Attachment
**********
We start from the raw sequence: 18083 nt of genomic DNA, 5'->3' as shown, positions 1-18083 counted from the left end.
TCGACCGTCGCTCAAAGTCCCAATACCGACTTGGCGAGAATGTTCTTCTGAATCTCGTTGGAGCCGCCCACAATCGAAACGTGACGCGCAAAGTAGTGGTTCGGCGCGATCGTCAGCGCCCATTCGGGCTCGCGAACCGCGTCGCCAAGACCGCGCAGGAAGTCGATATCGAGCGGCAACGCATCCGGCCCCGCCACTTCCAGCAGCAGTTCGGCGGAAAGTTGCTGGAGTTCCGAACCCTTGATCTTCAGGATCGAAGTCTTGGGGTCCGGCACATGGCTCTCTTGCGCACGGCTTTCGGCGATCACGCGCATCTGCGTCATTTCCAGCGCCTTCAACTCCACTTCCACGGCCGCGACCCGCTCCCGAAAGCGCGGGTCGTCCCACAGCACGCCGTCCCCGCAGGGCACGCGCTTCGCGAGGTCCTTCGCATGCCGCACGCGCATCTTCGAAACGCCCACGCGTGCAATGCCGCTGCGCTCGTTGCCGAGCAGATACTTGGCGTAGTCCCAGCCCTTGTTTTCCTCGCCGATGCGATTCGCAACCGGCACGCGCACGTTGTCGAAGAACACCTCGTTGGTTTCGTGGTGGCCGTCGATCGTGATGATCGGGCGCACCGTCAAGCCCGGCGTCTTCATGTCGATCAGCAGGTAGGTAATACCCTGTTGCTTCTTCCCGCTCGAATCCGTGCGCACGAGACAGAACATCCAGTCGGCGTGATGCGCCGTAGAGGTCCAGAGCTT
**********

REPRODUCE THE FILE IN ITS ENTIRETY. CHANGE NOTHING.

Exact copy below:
We start from the raw sequence: 18083 nt of genomic DNA, 5'->3' as shown, positions 1-18083 counted from the left end.
TCGACCGTCGCTCAAAGTCCCAATACCGACTTGGCGAGAATGTTCTTCTGAATCTCGTTGGAGCCGCCCACAATCGAAACGTGACGCGCAAAGTAGTGGTTCGGCGCGATCGTCAGCGCCCATTCGGGCTCGCGAACCGCGTCGCCAAGACCGCGCAGGAAGTCGATATCGAGCGGCAACGCATCCGGCCCCGCCACTTCCAGCAGCAGTTCGGCGGAAAGTTGCTGGAGTTCCGAACCCTTGATCTTCAGGATCGAAGTCTTGGGGTCCGGCACATGGCTCTCTTGCGCACGGCTTTCGGCGATCACGCGCATCTGCGTCATTTCCAGCGCCTTCAACTCCACTTCCACGGCCGCGACCCGCTCCCGAAAGCGCGGGTCGTCCCACAGCACGCCGTCCCCGCAGGGCACGCGCTTCGCGAGGTCCTTCGCATGCCGCACGCGCATCTTCGAAACGCCCACGCGTGCAATGCCGCTGCGCTCGTTGCCGAGCAGATACTTGGCGTAGTCCCAGCCCTTGTTTTCCTCGCCGATGCGATTCGCAACCGGCACGCGCACGTTGTCGAAGAACACCTCGTTGGTTTCGTGGTGGCCGTCGATCGTGATGATCGGGCGCACCGTCAAGCCCGGCGTCTTCATGTCGATCAGCAGGTAGGTAATACCCTGTTGCTTCTTCCCGCTCGAATCCGTGCGCACGAGACAGAACATCCAGTCGGCGTGATGCGCCGTAGAGGTCCAGAGCTT